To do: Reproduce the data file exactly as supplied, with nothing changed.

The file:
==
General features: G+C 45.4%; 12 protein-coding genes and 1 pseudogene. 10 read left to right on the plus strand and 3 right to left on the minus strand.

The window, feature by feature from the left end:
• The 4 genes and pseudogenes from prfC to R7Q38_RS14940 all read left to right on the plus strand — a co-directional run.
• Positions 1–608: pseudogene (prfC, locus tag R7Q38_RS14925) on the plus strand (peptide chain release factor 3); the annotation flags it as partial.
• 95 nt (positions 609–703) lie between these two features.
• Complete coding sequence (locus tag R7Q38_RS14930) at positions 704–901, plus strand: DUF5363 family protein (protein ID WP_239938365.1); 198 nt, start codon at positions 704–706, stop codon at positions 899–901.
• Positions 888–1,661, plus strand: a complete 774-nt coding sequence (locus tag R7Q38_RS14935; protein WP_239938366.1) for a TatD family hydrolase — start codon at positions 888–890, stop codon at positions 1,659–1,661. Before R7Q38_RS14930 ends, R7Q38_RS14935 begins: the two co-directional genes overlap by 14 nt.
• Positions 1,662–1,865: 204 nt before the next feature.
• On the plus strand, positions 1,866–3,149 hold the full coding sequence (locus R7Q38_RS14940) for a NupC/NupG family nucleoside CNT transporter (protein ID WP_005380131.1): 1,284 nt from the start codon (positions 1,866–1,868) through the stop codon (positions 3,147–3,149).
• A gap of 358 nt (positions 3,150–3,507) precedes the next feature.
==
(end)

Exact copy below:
General features: G+C 45.4%; 12 protein-coding genes and 1 pseudogene. 10 read left to right on the plus strand and 3 right to left on the minus strand.

The window, feature by feature from the left end:
• The 4 genes and pseudogenes from prfC to R7Q38_RS14940 all read left to right on the plus strand — a co-directional run.
• Positions 1–608: pseudogene (prfC, locus tag R7Q38_RS14925) on the plus strand (peptide chain release factor 3); the annotation flags it as partial.
• 95 nt (positions 609–703) lie between these two features.
• Complete coding sequence (locus tag R7Q38_RS14930) at positions 704–901, plus strand: DUF5363 family protein (protein ID WP_239938365.1); 198 nt, start codon at positions 704–706, stop codon at positions 899–901.
• Positions 888–1,661, plus strand: a complete 774-nt coding sequence (locus tag R7Q38_RS14935; protein WP_239938366.1) for a TatD family hydrolase — start codon at positions 888–890, stop codon at positions 1,659–1,661. Before R7Q38_RS14930 ends, R7Q38_RS14935 begins: the two co-directional genes overlap by 14 nt.
• Positions 1,662–1,865: 204 nt before the next feature.
• On the plus strand, positions 1,866–3,149 hold the full coding sequence (locus R7Q38_RS14940) for a NupC/NupG family nucleoside CNT transporter (protein ID WP_005380131.1): 1,284 nt from the start codon (positions 1,866–1,868) through the stop codon (positions 3,147–3,149).
• A gap of 358 nt (positions 3,150–3,507) precedes the next feature.